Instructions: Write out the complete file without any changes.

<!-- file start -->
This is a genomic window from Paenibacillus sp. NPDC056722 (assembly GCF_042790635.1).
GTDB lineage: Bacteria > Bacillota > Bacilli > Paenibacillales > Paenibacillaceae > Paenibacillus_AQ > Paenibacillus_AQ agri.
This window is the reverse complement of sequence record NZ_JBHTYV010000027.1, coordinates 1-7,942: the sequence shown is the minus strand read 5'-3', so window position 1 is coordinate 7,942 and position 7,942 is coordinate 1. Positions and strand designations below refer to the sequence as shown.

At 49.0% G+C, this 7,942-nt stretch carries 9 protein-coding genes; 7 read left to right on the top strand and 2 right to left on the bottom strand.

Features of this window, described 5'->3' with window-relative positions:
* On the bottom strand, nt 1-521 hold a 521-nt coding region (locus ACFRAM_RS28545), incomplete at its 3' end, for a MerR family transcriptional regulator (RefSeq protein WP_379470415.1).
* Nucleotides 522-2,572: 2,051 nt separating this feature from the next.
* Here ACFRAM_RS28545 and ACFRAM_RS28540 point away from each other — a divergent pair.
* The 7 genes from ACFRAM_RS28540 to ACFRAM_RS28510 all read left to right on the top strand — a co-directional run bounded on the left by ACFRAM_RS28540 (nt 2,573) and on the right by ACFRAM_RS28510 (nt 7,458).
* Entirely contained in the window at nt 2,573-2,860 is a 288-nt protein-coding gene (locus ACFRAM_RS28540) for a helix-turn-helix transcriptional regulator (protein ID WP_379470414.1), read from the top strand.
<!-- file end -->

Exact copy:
This is a genomic window from Paenibacillus sp. NPDC056722 (assembly GCF_042790635.1).
GTDB lineage: Bacteria > Bacillota > Bacilli > Paenibacillales > Paenibacillaceae > Paenibacillus_AQ > Paenibacillus_AQ agri.
This window is the reverse complement of sequence record NZ_JBHTYV010000027.1, coordinates 1-7,942: the sequence shown is the minus strand read 5'-3', so window position 1 is coordinate 7,942 and position 7,942 is coordinate 1. Positions and strand designations below refer to the sequence as shown.

At 49.0% G+C, this 7,942-nt stretch carries 9 protein-coding genes; 7 read left to right on the top strand and 2 right to left on the bottom strand.

Features of this window, described 5'->3' with window-relative positions:
* On the bottom strand, nt 1-521 hold a 521-nt coding region (locus ACFRAM_RS28545), incomplete at its 3' end, for a MerR family transcriptional regulator (RefSeq protein WP_379470415.1).
* Nucleotides 522-2,572: 2,051 nt separating this feature from the next.
* Here ACFRAM_RS28545 and ACFRAM_RS28540 point away from each other — a divergent pair.
* The 7 genes from ACFRAM_RS28540 to ACFRAM_RS28510 all read left to right on the top strand — a co-directional run bounded on the left by ACFRAM_RS28540 (nt 2,573) and on the right by ACFRAM_RS28510 (nt 7,458).
* Entirely contained in the window at nt 2,573-2,860 is a 288-nt protein-coding gene (locus ACFRAM_RS28540) for a helix-turn-helix transcriptional regulator (protein ID WP_379470414.1), read from the top strand.